Friday, 30 September 2011

Indian expert on carbon credits: "We call it the corrupt development mechanism"

A few days ago we noted that an expert had described carbon trading in this way:
“You couldn’t design a better instrument for corruption as far as we can work out,”

Now the Telegraph reports what has happened in India:

Hundreds of millions of dollars in carbon credits were awarded to Indian companies even though they did not reduce greenhouse gas emissions.

The allegation comes according to an American diplomatic cable released by Wikileaks.
The cable, from July 2008, raised serious questions about the UN-backed carbon trading scheme to cut global warming, under which companies in wealthy countries can buy emission reduction "credits" from firms in the developing world instead of improving their operations.
To qualify for saleable credits the companies in the developing world must demonstrate their emission reductions go beyond their "business as usual" plans.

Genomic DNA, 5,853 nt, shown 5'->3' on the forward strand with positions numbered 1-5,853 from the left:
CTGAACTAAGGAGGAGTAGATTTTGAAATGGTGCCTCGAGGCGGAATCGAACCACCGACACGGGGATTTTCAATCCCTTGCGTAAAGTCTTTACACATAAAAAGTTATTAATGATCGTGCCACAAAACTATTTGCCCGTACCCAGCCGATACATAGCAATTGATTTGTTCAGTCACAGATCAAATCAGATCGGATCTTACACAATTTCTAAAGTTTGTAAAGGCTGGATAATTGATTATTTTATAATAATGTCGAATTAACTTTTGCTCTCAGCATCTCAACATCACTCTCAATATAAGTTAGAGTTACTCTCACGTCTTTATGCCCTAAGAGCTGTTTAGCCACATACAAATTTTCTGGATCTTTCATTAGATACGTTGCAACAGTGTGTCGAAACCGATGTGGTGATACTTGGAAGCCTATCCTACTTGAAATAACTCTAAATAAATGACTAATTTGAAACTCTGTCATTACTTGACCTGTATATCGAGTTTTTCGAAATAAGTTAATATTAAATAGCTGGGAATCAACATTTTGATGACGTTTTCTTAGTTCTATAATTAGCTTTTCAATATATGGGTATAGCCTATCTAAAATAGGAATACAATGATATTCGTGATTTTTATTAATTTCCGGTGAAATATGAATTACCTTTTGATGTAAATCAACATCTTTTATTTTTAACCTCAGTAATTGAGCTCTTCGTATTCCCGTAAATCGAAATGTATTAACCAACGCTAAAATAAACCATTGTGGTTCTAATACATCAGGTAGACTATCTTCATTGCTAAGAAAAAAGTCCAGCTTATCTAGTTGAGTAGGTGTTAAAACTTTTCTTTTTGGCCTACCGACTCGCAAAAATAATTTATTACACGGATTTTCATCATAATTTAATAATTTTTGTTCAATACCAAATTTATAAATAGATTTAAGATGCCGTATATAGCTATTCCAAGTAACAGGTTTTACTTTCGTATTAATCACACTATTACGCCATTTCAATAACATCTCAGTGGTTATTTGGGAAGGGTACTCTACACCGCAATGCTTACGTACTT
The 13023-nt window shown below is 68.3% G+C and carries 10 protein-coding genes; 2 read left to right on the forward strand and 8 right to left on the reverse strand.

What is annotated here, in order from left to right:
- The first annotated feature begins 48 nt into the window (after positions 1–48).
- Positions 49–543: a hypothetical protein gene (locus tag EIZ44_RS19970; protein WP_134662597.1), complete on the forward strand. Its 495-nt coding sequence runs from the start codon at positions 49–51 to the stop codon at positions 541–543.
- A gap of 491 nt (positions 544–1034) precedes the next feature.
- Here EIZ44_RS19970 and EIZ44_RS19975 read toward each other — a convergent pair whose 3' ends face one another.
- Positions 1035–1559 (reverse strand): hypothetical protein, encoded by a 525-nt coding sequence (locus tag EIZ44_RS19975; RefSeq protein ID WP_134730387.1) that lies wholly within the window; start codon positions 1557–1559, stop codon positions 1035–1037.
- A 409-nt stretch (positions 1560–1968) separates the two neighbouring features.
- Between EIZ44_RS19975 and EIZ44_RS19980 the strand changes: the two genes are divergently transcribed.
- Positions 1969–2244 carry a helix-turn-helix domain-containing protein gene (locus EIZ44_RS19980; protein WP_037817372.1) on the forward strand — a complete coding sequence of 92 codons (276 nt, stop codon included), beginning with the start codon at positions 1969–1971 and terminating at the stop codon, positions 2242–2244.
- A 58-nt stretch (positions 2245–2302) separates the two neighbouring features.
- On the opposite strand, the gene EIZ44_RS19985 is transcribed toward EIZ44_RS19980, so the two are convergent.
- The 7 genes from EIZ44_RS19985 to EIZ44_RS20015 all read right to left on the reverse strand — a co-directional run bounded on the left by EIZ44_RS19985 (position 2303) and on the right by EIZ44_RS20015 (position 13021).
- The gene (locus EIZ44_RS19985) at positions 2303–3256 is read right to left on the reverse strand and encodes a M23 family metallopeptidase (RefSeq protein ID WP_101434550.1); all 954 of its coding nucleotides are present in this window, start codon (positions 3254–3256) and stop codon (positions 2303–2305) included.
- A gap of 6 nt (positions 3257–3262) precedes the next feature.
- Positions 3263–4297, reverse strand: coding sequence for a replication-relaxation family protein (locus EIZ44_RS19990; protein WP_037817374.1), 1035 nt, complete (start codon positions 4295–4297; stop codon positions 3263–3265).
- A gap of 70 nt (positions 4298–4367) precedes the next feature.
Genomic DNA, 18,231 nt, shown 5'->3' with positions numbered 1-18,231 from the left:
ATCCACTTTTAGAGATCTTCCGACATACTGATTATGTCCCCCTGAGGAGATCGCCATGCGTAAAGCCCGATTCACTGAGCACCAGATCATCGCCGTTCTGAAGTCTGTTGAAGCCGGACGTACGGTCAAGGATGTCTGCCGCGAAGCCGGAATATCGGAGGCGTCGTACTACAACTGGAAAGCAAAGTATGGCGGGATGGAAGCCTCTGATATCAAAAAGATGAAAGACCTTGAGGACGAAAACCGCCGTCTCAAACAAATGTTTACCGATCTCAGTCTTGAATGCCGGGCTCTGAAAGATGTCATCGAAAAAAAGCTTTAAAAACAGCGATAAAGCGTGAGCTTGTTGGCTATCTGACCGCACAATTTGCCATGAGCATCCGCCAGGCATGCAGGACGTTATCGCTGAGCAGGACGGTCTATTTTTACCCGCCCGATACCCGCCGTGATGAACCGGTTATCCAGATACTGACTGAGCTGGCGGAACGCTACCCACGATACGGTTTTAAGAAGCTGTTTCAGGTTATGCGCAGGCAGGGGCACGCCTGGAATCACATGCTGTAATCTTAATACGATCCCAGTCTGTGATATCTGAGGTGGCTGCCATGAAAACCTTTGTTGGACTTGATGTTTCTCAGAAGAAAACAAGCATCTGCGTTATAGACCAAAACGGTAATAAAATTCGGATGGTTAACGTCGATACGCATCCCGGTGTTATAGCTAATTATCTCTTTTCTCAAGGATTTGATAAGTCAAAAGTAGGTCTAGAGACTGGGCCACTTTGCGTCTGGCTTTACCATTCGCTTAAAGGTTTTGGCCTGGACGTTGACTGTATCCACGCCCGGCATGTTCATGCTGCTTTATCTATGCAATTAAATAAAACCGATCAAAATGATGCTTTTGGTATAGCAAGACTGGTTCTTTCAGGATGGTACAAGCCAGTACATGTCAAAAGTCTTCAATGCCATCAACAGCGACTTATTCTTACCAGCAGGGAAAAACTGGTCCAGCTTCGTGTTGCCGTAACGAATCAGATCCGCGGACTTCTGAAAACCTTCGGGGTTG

India has become the world's second largest source of carbon credits or Certified Emission Reductions (CERs) and has attracted foreign companies who trade them to the West.

This Indian expert knows what she is talking about:

Sunita Narain of India's Centre for Science and Environment, said the cable highlighted the dishonesty of the carbon credit system but added that India was no more guilty than those measuring the emission reductions in projects.
"This is not an Indian problem it's been designed not to deal with climate change but for creative carbon accounting to benefit a lot of certifiers. We call it the corrupt development mechanism," she said.

1 comment:

A K Haart said...

It's not is if anyone finds this surprising either.